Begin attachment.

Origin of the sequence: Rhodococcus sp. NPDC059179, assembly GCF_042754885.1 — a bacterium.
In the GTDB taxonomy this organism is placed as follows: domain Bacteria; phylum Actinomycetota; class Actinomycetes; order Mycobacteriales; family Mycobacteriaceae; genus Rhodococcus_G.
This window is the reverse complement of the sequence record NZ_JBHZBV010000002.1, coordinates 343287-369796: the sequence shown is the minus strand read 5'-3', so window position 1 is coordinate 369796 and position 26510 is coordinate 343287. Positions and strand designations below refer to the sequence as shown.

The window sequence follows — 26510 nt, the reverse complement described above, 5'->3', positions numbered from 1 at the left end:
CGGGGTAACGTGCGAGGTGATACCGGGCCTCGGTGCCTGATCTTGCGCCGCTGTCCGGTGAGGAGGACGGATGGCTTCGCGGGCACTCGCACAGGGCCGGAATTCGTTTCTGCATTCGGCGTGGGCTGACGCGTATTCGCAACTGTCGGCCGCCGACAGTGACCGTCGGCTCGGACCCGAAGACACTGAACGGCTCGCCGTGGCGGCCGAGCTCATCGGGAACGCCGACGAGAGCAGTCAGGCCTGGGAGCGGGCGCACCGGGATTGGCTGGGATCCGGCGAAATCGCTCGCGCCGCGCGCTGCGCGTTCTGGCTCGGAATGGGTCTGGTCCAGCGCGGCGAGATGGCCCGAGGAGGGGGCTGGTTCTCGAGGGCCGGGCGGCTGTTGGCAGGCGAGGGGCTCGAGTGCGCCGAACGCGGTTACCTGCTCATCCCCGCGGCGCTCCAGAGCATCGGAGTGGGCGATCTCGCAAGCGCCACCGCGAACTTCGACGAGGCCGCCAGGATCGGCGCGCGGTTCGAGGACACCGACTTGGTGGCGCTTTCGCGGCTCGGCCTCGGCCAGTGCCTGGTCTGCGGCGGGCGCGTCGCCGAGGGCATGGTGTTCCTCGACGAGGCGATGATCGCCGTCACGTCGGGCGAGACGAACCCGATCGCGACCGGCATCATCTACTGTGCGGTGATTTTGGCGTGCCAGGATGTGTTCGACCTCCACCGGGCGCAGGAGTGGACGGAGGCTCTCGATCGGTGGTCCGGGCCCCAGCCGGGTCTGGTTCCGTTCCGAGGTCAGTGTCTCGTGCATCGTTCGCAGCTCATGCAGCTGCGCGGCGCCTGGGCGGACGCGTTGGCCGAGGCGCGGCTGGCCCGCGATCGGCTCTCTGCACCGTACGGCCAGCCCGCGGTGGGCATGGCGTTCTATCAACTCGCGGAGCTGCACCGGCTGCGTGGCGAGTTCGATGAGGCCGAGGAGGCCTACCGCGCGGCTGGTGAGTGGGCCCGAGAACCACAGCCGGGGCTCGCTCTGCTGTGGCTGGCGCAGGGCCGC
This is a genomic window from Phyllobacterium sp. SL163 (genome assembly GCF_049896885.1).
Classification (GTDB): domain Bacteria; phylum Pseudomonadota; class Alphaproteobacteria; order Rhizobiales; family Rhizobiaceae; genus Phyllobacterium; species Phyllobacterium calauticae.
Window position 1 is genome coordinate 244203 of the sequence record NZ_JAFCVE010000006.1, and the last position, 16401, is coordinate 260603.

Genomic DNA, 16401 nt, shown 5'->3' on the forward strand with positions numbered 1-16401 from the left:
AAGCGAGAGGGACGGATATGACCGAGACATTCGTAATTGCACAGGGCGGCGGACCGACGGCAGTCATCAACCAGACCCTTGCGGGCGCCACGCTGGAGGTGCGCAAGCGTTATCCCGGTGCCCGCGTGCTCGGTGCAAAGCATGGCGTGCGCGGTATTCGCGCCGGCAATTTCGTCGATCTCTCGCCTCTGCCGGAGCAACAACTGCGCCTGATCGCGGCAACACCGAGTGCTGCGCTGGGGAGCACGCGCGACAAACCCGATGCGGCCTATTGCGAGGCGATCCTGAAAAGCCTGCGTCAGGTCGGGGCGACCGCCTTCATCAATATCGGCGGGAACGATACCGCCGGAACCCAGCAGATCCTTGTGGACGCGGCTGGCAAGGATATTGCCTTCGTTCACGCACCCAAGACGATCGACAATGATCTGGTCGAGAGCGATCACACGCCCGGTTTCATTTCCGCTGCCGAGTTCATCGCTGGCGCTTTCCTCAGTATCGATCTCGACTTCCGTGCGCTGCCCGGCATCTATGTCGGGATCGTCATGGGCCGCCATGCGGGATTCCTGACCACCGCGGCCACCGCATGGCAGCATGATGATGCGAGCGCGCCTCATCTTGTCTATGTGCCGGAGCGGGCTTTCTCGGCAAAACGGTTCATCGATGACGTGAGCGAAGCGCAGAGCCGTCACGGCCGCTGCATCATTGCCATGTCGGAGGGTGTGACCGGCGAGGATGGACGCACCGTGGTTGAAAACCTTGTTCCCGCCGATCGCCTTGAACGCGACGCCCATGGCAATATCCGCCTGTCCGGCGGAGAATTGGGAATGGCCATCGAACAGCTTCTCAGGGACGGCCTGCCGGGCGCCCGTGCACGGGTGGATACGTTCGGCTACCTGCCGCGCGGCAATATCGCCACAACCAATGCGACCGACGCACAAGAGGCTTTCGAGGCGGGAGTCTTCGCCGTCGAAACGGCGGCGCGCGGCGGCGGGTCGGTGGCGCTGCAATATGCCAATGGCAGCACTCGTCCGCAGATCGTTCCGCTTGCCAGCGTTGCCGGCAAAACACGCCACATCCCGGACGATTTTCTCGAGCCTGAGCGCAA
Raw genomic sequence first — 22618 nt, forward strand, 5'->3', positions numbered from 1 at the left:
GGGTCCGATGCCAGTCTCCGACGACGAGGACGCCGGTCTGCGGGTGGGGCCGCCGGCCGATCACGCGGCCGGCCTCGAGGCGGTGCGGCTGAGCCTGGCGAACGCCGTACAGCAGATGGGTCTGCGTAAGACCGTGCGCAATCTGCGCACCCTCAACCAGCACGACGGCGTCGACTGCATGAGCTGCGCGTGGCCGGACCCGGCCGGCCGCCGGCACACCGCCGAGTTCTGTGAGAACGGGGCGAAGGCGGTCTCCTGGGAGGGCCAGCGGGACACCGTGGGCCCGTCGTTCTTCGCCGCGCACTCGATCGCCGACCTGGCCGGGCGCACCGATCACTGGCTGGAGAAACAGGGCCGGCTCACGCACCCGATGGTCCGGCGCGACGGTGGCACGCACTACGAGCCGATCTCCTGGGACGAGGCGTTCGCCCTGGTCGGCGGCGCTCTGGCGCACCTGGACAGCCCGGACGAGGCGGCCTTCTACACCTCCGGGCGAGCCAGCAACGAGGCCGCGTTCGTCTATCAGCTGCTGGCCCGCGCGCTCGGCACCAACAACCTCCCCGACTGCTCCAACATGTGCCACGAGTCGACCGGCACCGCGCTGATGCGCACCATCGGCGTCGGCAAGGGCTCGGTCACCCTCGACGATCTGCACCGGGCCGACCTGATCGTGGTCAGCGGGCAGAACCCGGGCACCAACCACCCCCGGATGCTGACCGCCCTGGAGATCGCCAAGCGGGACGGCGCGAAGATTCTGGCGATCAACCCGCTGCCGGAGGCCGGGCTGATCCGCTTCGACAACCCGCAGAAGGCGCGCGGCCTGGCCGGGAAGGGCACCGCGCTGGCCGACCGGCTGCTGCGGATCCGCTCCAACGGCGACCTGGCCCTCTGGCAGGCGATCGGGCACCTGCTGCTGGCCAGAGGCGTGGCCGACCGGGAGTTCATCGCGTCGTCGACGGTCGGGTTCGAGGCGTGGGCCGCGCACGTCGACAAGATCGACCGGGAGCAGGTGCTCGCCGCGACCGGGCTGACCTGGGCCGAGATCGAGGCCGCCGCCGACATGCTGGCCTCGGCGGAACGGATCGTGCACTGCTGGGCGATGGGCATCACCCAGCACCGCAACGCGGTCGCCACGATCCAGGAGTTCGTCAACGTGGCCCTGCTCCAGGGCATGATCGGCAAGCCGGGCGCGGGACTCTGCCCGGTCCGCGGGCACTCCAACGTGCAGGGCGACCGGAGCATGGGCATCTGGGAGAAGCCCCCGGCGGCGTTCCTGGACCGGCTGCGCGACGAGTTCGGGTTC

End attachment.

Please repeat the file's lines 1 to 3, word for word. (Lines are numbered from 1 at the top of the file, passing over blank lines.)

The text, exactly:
Origin of the sequence: Rhodococcus sp. NPDC059179, assembly GCF_042754885.1 — a bacterium.
In the GTDB taxonomy this organism is placed as follows: domain Bacteria; phylum Actinomycetota; class Actinomycetes; order Mycobacteriales; family Mycobacteriaceae; genus Rhodococcus_G.
This window is the reverse complement of the sequence record NZ_JBHZBV010000002.1, coordinates 343287-369796: the sequence shown is the minus strand read 5'-3', so window position 1 is coordinate 369796 and position 26510 is coordinate 343287. Positions and strand designations below refer to the sequence as shown.